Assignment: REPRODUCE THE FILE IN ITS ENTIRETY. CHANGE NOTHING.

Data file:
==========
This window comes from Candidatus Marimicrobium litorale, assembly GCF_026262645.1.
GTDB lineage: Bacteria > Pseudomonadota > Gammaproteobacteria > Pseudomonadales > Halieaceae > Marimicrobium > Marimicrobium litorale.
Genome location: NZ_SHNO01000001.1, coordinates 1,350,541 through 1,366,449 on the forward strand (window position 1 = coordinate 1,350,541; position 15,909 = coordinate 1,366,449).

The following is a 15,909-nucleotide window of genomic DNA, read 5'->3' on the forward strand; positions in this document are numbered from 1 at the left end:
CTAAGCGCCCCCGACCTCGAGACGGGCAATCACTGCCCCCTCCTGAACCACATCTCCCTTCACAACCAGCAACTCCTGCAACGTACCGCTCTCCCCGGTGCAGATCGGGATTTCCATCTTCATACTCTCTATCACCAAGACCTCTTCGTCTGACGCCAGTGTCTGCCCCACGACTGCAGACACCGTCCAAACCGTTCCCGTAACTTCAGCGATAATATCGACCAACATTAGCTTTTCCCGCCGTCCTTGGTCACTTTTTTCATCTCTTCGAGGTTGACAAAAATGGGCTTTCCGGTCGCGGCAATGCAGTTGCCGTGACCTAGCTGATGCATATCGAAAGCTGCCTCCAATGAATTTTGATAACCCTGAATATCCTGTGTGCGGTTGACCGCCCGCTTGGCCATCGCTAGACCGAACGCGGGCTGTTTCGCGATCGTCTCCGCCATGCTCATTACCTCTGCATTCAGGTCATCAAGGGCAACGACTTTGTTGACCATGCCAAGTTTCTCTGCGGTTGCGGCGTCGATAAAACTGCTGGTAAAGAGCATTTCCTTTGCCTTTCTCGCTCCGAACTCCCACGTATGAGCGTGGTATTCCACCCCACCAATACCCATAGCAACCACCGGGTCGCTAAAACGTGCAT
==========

This window comes from Candidatus Marimicrobium litorale, assembly GCF_026262645.1.
GTDB lineage: Bacteria > Pseudomonadota > Gammaproteobacteria > Pseudomonadales > Halieaceae > Marimicrobium > Marimicrobium litorale.
Genome location: NZ_SHNO01000001.1, coordinates 1,350,541 through 1,366,449 on the forward strand (window position 1 = coordinate 1,350,541; position 15,909 = coordinate 1,366,449).

The following is a 15,909-nucleotide window of genomic DNA, read 5'->3' on the forward strand; positions in this document are numbered from 1 at the left end:
CTAAGCGCCCCCGACCTCGAGACGGGCAATCACTGCCCCCTCCTGAACCACATCTCCCTTCACAACCAGCAACTCCTGCAACGTACCGCTCTCCCCGGTGCAGATCGGGATTTCCATCTTCATACTCTCTATCACCAAGACCTCTTCGTCTGACGCCAGTGTCTGCCCCACGACTGCAGACACCGTCCAAACCGTTCCCGTAACTTCAGCGATAATATCGACCAACATTAGCTTTTCCCGCCGTCCTTGGTCACTTTTTTCATCTCTTCGAGGTTGACAAAAATGGGCTTTCCGGTCGCGGCAATGCAGTTGCCGTGACCTAGCTGATGCATATCGAAAGCTGCCTCCAATGAATTTTGATAACCCTGAATATCCTGTGTGCGGTTGACCGCCCGCTTGGCCATCGCTAGACCGAACGCGGGCTGTTTCGCGATCGTCTCCGCCATGCTCATTACCTCTGCATTCAGGTCATCAAGGGCAACGACTTTGTTGACCATGCCAAGTTTCTCTGCGGTTGCGGCGTCGATAAAACTGCTGGTAAAGAGCATTTCCTTTGCCTTTCTCGCTCCGAACTCCCACGTATGAGCGTGGTATTCCACCCCACCAATACCCATAGCAACCACCGGGTCGCTAAAACGTGCAT